Drury Lane Theater
by Stacey Graham
Sometimes you just can’t pull yourself away from good theater…
The Drury Lane, Theatre Royal, is the oldest theatre in London (save the rebuilt Globe), having been built in 1663. Its walls have a long history full of intrigue, romance and murder. The most famous ghost to inhabit the audience is the Man in Gray, so named for his long gray coat accompanying his tricorn hat, powdered wig and sword. His dress has been identified as common to the 18th century. He’s more apt to shush patrons rather than scare them, he comes to watch the play from the balcony where he slowly walks from one end to the other only to disappear into the wall. Who said ghosts only appear at night, his favorite haunting time seems to be between 9am and 6pm, time enough for the tour groups to get a good peek… He is often seen at rehearsals and his presence is considered very lucky. Of course, these are the people that want you to break a leg before any performance too so I think they’re just looking for something to hold onto.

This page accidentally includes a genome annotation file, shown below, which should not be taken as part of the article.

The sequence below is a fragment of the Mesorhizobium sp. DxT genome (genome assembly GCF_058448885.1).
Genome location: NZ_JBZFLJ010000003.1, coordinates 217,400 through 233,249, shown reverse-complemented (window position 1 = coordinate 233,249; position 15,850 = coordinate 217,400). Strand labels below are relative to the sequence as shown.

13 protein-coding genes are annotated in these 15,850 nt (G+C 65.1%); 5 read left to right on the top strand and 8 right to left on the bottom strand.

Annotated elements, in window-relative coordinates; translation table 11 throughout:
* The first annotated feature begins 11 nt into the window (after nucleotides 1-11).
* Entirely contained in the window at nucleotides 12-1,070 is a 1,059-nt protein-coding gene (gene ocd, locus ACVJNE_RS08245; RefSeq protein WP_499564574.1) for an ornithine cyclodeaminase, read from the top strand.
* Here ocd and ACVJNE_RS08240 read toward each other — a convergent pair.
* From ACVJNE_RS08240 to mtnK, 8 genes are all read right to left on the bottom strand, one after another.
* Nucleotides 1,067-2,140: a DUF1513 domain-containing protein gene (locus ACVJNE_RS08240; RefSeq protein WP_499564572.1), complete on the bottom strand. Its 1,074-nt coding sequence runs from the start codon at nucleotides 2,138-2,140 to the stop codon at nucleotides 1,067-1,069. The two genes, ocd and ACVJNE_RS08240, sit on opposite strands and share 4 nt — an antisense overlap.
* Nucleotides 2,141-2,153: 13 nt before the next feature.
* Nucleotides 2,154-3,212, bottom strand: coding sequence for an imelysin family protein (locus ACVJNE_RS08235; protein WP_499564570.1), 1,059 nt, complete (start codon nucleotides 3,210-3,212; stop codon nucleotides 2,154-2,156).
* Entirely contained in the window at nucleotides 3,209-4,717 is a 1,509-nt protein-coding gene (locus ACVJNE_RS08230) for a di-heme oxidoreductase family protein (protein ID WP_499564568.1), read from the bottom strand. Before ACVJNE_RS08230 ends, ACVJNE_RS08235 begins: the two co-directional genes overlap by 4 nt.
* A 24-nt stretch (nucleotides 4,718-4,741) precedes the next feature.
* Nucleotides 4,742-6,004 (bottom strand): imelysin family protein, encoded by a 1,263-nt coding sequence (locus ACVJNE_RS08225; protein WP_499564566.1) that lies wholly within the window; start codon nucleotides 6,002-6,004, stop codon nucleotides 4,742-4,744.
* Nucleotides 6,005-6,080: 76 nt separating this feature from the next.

King Charles II, who gave the theater it’s Royal Charter, also likes to pop in now and again with his retinue. His love of the theater also extended to a young actress/orange seller, Nell Gwynn, who got her start at Drury Lane. She went on to become one of the most popular and infamous figures of that century, as both a comedian and Charles’s mistress. Perhaps Chuck is wandering backstage to find his lost lover? He probably didn’t find her at the performance of Oklahoma but it did help Curly hit the high note in his solo…”OOOOOOOOOOOOOOklahoma!”
Sweet young things are often “helped” along in their performances by the unseen hands of Joe Grimaldi, a popular comic and singer who was often seen at Drury Lane (before his death, duh). He apparently guides them around the stage and gives actresses a little pat on the back after a good job. Not a bad gig for a dirty old man.
Something wicked walked through the theater about 200 years ago and left a rotting corpse behind. Around 100 years ago, workmen broke through a wall containing the skeleton of a man complete with a knife poking out of his ribcage. Now call me crazy but I’m thinking he didn’t do this on accident, at least not the bricking himself up bit. The remaining bits and pieces were gathered up and buried in a nearby churchyard. Perhaps this would’ve been the same churchyard that reburied the coffins left exposed in the Drury Lane graveyard in the 1830s. It’s hard to imagine a more peaceful scene, you, the birds and someone’s foot poking out of the ground…